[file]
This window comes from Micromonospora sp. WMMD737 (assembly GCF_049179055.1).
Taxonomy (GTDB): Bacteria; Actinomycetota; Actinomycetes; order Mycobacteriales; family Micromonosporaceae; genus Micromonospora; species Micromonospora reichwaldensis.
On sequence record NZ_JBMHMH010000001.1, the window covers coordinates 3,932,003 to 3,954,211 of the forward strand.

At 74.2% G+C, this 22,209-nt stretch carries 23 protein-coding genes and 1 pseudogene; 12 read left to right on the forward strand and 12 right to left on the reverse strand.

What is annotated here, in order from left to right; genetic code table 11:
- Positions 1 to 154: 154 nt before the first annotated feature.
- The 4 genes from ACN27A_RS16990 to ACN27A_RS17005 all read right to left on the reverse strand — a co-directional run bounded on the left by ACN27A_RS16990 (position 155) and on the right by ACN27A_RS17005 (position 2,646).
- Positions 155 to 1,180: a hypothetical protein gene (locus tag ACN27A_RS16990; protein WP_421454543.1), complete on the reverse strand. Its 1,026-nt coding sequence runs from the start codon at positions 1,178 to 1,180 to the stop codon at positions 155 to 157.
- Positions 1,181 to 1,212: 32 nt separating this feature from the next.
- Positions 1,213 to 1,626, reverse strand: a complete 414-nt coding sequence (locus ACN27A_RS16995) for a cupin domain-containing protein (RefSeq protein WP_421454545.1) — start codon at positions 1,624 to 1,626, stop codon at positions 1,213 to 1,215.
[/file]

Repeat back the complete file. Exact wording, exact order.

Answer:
This window comes from Micromonospora sp. WMMD737 (assembly GCF_049179055.1).
Taxonomy (GTDB): Bacteria; Actinomycetota; Actinomycetes; order Mycobacteriales; family Micromonosporaceae; genus Micromonospora; species Micromonospora reichwaldensis.
On sequence record NZ_JBMHMH010000001.1, the window covers coordinates 3,932,003 to 3,954,211 of the forward strand.

At 74.2% G+C, this 22,209-nt stretch carries 23 protein-coding genes and 1 pseudogene; 12 read left to right on the forward strand and 12 right to left on the reverse strand.

What is annotated here, in order from left to right; genetic code table 11:
- Positions 1 to 154: 154 nt before the first annotated feature.
- The 4 genes from ACN27A_RS16990 to ACN27A_RS17005 all read right to left on the reverse strand — a co-directional run bounded on the left by ACN27A_RS16990 (position 155) and on the right by ACN27A_RS17005 (position 2,646).
- Positions 155 to 1,180: a hypothetical protein gene (locus tag ACN27A_RS16990; protein WP_421454543.1), complete on the reverse strand. Its 1,026-nt coding sequence runs from the start codon at positions 1,178 to 1,180 to the stop codon at positions 155 to 157.
- Positions 1,181 to 1,212: 32 nt separating this feature from the next.
- Positions 1,213 to 1,626, reverse strand: a complete 414-nt coding sequence (locus ACN27A_RS16995) for a cupin domain-containing protein (RefSeq protein WP_421454545.1) — start codon at positions 1,624 to 1,626, stop codon at positions 1,213 to 1,215.